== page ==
Of course, it is not the residents who are buying all of those beers. Whiteclay is a creature of prohibition, in this case, the prohibition of alcohol sales within the neighboring Pine Ridge Indian Reservation. There are about 20,000 folks living on the reservation, and the majority of those who are in the labor force are unemployed. The alcohol problems on the reservation are staggering.
Activists have been trying for years to close the beer sellers of Whiteclay; last month, demonstrators blockaded the road linking the reservation with the village. But the alcohol continues to flow into the reservation, and it is far from certain that if Whiteclay were to disappear tomorrow, the situation would improve very much.
All of the information above is drawn from this recent story in USA Today. But it sounded sadly familiar to me, and sure enough, Vice Squad linked to a rather similar story on February 12, 2004. A quick comparison indicates that since that time, there has been a slight fall in the number of Whiteclay residents, a rise in the population on the reservation, and a rise in alcohol sales in the village.
Is Khat Illegal in the US?
Khat is legal in Britain and, I believe, the Netherlands, but not in much of the rest of the developed world: Khat is illegal in Canada and the US, for instance. Or is it?
A stimulant, khat leaves are chewed like tobacco in social settings in Africa and the Middle East, where it was been used for centuries. Khat technically isn't illegal in the U.S. -- but the cathinone it contains is. That mild stimulant, however, begins to break down into legal cathine as soon as the leaves are picked; and it's nearly is absent 72 hours after harvest.
In this country, the federal court system has little experience with prosecuting khat cases and hasn't yet established guidelines for how the drug should be handled for testing.
In Seattle, according to the linked article, khat charges were dropped against some defendants, apparently in part because it was unclear whether the khat in question could be shown to have enough cathinone to be be illegal. The New York case mentioned in the article resulted in a mixed verdict, so it remains possible to be convicted of khat trafficking in the US.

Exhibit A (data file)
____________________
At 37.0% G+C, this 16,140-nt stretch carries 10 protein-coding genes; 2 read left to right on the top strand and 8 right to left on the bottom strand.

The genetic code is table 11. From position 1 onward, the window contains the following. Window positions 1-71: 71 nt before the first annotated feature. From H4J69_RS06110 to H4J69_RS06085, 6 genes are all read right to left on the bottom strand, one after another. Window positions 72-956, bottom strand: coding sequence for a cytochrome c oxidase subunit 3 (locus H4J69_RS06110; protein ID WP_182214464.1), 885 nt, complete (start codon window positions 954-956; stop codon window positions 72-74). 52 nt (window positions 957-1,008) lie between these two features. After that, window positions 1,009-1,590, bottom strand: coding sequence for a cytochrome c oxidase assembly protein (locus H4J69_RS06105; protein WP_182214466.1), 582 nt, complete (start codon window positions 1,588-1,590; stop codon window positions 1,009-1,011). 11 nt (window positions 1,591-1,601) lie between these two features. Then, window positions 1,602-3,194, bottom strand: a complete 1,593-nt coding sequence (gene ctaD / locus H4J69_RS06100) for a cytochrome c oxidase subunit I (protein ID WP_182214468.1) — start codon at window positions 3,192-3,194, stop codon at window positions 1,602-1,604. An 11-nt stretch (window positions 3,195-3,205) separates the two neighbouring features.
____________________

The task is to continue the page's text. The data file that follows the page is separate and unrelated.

I was in London last week, where khat is legal. Somehow the British civilisation stumbles along without locking up khat sellers. I managed to pick up -- no, not some khat, but Khat, while I was there. And if you are a British subject travelling to Canada, the Foreign and Commonwealth Office has a warning for you:
- Around 650,000 British nationals visit Canada each year. Most visits are trouble free. Being arrested for smuggling Qhat (Khat) is the most common reason that British nationals require consular assistance in Canada. The plant is illegal in Canada. Smugglers are regularly caught and face a term of imprisonment.
Raise Alcohol Taxes, Save the Planet
A doubling of the US federal alcohol tax would restore it, in real terms, to about the level that it stood at in 1974. And I think that there is much to be said for an alcohol tax hike. Nevertheless, it would probably require a much more significant tax hike before the US could avail itself of a benefit that very-high-alcohol-tax Sweden has uncovered: improving the environment. It's quite simple, really. First, you institute those really high alcohol taxes. Then, as folks attempt to smuggle untaxed alcohol into your country from abroad, you seize the occasional smuggled shipment. Then, you dispose of the confiscated hooch by giving it to a biofuels firm that converts the beverage alcohol into enviro-friendly fuel. Then you power trucks and busses with the alcohol-based biogas, so smugglers and customs agents can operate more cheaply. The policy is not only win-win, it violates the Second Law of Thermodynamics. (OK, maybe the smugglers aren't winners, and then there are all those Swedish citizens who are paying huge prices for a glass of wine with dinner.)
I wonder if the Finns hit on that idea?
Towards Banning Brothels in Nevada?
A federal court decision has handed Nevada's legal brothels the right to advertise, even in those Nevada counties that do not permit legal prostitution. The court found the Nevada state laws banning brothel advertising to be overly broad, and hence inconsistent with the First amendment. But this is a case where more freedom today could well mean less tomorrow, if the marketing of brothels causes Nevada to join the other 49 states in banning them -- and their advertising. Somehow the judge failed to take the Vice Squad advice to follow the Posadas case.
The US has a de facto national minimum drinking age of 21, even though setting a drinking age falls within the power of the several states. Likewise, there's a de facto national blood-alcohol content (BAC) standard for drunk driving, 0.8 (centigrams per milliliter). These alcohol policy benchmarks were thrust upon the states by threats to cut the federal highway funds of those states whose standards were less strict than the federal guidelines.
But there is one element of alcohol policy on which the federal government has not been quite as successful in forcing compliance upon the states: open container laws. The feds want states to (among other things) prohibit open containers of alcohol in cars, even if the driver is not consuming any alcohol. The penalties for non-compliance are not all that draconian, however: three percent of the scofflaw state's allotment of federal highway funds becomes earmarked for anti-alcohol purposes. A handful of those ornery states have been willing to pay this price to skirt the federal mandates.